A series of major energy and environmental regulations will be published by federal agencies between June and August, including the Environmental Protection Agency’s rules limiting power plant carbon emissions, the Interior Department’s rule protecting streams from mountaintop removal coal mining, and the Obama administration strategy for cutting methane emissions, The Hill reports.
A group of senators - 17 Democrats and Independent Bernie Sanders - has written to Interior Secretary Sally Jewell, asking her to stop Royal Dutch Shell or anyone else from drilling in the Arctic, Reuters reports.
The reaction in Washington to this week’s oil spill off the coast of Santa Barbara has been muted, National Journal reports, despite wishes expressed by environmentalists that the incident generate backing for policies moving the country away from fossil fuels.
A website set up by Sens. James Lankford, R-Okla., and Heidi Heitkamp, D-N.D., to collect grievances about federal regulation and bureaucracy has received complaints about a wide variety of the Environmental Protection Agency’s pending regulations, E&E reports.
Mississippi electric power cooperatives are backing away from a deal in which they would take 15 percent ownership of the Kemper County coal plant that will use carbon capture technology, because they said the power it generates would end up being too expensive, E&E reports.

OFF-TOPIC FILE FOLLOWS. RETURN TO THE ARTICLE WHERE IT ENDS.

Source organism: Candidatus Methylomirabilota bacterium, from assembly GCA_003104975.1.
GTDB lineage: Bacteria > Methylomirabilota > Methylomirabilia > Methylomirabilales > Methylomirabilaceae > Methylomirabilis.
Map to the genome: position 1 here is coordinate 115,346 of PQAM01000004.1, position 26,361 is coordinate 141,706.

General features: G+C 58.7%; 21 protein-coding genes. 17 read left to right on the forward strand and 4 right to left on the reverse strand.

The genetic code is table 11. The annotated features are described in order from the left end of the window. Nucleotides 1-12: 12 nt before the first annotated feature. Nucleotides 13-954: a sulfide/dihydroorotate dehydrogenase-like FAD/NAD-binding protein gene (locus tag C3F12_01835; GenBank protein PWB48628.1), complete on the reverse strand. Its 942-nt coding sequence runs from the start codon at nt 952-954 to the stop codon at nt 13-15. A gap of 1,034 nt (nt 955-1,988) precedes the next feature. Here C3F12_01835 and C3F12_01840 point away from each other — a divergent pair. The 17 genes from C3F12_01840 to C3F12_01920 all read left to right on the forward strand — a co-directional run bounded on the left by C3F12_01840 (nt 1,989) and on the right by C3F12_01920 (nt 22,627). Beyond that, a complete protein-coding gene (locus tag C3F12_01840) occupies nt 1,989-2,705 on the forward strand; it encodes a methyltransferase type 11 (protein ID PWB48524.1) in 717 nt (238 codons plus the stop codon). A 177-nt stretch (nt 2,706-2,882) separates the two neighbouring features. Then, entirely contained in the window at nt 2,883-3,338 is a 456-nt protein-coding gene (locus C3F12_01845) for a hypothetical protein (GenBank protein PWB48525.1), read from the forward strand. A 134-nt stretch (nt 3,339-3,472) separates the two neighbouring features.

A stronger dollar combined with the drop of only 1 oil rig in Baker Hughes’ weekly count sent crude prices sliding Friday. Benchmark West Texas Intermediate crude lost 1.6 percent, or $1, to settle at $59.72 a barrel on the Nymex, while in London, Brent was $1.17 , or 1.8 percent, lower, at $65.37, The Wall Street Journal reports.
Standard & Poor’s thinks oil companies that have managed to survive the slide in crude prices by borrowing more money may start running into trouble in the coming months, particularly if the price stays in the $50 range, FuelFix reports.
A new analysis concludes that wells in Mountrail and McKenzie counties in North Dakota’s Bakken Shale are productive enough to remain profitable even with oil prices around $60 a barrel, FuelFix reports.
With oil prices dramatically lower than a year ago, AAA predicts that more than 37 million people will travel more than 50 miles over the Memorial Day weekend - the most since 2005, The New York Times reports.